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Old 06-15-11, 04:03 AM   #1
Airburst
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Filing out front fork-end

I've got an old Raleigh front fork with front fork-ends designed for a very thin (7mm?) axle. According to Sheldon, these can be filed out to admit a thicker axle on a more modern wheel, which is what I'm planning to do with mine. As they're sort of forward-opening, I plan to do the filing on the lower half of each one, as it should be under less stress and I'll know I've done it symmetrically when the axle just fits into each one. The main question I have is, how anal do I have to be about not leaving any sharp corners? I'm worried about creating some sort of stress concentration which causes the whole thing to snap in half and put me on my face. It's a mild steel fork. Am I being paranoid here?


Thanks in advance.
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Old 06-15-11, 07:19 AM   #2
unterhausen
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steel isn't particularly notch sensitive, but of course the smoother the better
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Old 06-17-11, 05:40 AM   #3
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Use a rat tail file and then a dowel wrapped with emery paper to ensure nice rounded edges.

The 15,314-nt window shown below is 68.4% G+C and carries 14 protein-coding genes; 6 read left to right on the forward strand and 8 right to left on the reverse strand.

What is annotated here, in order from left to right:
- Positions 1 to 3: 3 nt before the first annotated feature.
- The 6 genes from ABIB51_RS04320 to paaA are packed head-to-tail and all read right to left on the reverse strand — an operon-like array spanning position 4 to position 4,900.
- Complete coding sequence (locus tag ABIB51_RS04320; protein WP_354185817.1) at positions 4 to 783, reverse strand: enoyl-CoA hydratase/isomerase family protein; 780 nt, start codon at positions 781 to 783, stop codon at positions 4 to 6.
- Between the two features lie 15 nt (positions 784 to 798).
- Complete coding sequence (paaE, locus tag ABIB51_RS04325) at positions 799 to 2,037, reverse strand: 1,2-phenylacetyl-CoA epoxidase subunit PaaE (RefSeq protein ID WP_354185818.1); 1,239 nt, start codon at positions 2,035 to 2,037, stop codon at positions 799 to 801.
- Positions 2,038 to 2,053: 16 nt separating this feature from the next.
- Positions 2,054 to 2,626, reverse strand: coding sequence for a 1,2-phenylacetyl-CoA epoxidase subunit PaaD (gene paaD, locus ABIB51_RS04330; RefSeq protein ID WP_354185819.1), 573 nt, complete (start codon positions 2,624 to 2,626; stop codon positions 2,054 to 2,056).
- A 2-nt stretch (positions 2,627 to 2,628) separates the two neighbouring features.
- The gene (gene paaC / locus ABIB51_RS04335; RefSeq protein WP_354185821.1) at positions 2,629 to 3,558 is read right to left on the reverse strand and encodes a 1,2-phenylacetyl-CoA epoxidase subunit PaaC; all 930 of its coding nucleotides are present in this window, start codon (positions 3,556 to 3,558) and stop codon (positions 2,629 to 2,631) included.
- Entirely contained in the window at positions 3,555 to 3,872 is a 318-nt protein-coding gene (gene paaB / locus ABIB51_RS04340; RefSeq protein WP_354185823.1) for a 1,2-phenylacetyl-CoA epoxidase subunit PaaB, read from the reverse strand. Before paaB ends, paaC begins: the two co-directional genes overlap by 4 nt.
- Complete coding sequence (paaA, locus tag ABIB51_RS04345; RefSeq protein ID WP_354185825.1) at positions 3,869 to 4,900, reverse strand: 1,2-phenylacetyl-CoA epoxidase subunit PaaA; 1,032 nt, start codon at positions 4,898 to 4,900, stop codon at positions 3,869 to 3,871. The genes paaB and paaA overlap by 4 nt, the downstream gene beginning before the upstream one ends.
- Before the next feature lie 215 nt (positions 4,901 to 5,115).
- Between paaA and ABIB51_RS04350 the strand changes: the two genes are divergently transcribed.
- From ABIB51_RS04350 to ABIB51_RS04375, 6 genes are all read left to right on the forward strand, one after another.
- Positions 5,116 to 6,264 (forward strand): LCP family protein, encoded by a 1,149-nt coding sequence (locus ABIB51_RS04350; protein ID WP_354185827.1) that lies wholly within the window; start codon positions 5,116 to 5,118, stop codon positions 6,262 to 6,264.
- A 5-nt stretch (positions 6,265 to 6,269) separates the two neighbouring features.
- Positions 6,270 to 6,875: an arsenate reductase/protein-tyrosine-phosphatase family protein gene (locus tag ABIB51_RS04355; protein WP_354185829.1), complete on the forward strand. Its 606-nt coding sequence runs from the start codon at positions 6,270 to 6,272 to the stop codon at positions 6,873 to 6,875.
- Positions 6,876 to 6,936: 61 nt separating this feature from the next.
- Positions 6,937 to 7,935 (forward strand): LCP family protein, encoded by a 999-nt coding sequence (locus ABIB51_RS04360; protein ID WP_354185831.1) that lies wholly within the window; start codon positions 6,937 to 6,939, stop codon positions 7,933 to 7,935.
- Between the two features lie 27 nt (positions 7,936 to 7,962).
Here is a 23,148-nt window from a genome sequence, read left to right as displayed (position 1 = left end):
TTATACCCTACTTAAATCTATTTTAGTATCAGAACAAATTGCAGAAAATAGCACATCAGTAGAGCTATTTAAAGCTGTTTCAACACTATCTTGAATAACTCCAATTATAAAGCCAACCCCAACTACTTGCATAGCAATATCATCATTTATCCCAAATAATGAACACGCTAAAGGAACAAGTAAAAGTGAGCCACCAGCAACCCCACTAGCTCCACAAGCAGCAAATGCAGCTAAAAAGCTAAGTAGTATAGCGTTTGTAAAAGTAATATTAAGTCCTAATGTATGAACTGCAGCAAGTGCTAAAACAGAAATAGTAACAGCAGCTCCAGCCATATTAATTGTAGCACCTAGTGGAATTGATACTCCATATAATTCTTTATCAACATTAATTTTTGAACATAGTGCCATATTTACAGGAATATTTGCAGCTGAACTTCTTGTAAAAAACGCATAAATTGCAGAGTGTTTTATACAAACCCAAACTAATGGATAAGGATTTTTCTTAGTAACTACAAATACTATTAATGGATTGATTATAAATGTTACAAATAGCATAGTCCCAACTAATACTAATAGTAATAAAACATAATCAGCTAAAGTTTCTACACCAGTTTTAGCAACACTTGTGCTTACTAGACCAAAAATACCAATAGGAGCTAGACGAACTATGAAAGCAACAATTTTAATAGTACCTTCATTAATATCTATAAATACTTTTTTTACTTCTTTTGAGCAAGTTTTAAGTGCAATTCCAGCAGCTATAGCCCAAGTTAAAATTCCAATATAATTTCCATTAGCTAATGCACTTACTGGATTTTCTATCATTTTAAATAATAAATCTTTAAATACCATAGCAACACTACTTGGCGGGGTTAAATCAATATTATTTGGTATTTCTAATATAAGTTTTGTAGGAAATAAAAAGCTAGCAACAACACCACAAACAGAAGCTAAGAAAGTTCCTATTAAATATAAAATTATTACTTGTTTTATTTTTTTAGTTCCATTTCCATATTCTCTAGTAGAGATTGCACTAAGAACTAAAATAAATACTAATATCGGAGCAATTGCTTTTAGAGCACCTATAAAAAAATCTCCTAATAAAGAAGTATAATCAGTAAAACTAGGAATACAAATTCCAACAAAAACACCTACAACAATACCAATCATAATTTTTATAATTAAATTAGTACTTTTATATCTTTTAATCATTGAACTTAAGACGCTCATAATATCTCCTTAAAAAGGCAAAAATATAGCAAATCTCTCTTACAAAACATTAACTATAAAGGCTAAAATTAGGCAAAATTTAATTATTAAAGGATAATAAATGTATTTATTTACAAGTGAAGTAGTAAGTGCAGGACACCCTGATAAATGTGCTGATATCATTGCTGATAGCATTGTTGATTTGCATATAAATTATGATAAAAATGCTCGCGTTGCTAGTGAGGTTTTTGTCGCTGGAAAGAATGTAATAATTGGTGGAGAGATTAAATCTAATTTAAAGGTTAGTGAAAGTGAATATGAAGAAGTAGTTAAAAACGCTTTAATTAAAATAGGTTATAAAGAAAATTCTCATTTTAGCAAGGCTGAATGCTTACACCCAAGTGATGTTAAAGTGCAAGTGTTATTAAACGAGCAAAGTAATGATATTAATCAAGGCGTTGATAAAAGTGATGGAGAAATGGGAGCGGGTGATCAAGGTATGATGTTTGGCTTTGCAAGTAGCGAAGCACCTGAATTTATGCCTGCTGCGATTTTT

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Old 06-17-11, 09:40 AM   #4
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Are the ends chromed? Makes for some difficult filing. I've had great luck with dremel-type tools as well as rotary saw bits in a drill, etc.
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Old 06-18-11, 02:11 AM   #5
Airburst
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No, they're not chromed, the bike is older than that. If I had a dremel, I'd definitely have gone for that, but in the end I used a flat file for most of it, then switched to a very small round file for the last little bit. It looks fairly smooth, and it's not under too much stress, so I figure I'm safe. Weirdly, one fork end required a lot more filing than the other to get it to take a 9mm axle, but both had the remains of the factory paint on them, so they've not been filed before. Could one of them have been bent somehow?
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Old 06-18-11, 08:01 AM   #6
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it's a Raleigh, they weren't exactly known for their quality control. One of them may have been bent
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